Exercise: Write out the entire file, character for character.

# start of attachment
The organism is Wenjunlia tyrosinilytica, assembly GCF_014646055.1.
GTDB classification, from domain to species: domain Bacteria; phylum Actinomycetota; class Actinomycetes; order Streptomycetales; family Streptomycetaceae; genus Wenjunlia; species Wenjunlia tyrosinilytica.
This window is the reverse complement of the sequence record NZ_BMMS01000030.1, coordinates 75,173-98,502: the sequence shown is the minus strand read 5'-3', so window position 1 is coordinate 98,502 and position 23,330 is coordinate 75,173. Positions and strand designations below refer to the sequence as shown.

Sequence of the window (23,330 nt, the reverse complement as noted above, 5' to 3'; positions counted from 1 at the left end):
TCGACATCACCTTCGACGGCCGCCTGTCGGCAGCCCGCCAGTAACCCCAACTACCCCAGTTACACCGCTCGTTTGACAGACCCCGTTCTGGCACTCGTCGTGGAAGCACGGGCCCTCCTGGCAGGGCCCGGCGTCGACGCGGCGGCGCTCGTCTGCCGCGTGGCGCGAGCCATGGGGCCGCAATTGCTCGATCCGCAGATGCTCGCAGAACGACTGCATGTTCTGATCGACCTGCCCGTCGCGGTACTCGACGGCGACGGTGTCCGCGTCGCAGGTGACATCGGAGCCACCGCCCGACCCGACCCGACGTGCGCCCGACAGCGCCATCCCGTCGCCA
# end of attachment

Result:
The organism is Wenjunlia tyrosinilytica, assembly GCF_014646055.1.
GTDB classification, from domain to species: domain Bacteria; phylum Actinomycetota; class Actinomycetes; order Streptomycetales; family Streptomycetaceae; genus Wenjunlia; species Wenjunlia tyrosinilytica.
This window is the reverse complement of the sequence record NZ_BMMS01000030.1, coordinates 75,173-98,502: the sequence shown is the minus strand read 5'-3', so window position 1 is coordinate 98,502 and position 23,330 is coordinate 75,173. Positions and strand designations below refer to the sequence as shown.

Sequence of the window (23,330 nt, the reverse complement as noted above, 5' to 3'; positions counted from 1 at the left end):
TCGACATCACCTTCGACGGCCGCCTGTCGGCAGCCCGCCAGTAACCCCAACTACCCCAGTTACACCGCTCGTTTGACAGACCCCGTTCTGGCACTCGTCGTGGAAGCACGGGCCCTCCTGGCAGGGCCCGGCGTCGACGCGGCGGCGCTCGTCTGCCGCGTGGCGCGAGCCATGGGGCCGCAATTGCTCGATCCGCAGATGCTCGCAGAACGACTGCATGTTCTGATCGACCTGCCCGTCGCGGTACTCGACGGCGACGGTGTCCGCGTCGCAGGTGACATCGGAGCCACCGCCCGACCCGACCCGACGTGCGCCCGACAGCGCCATCCCGTCGCCA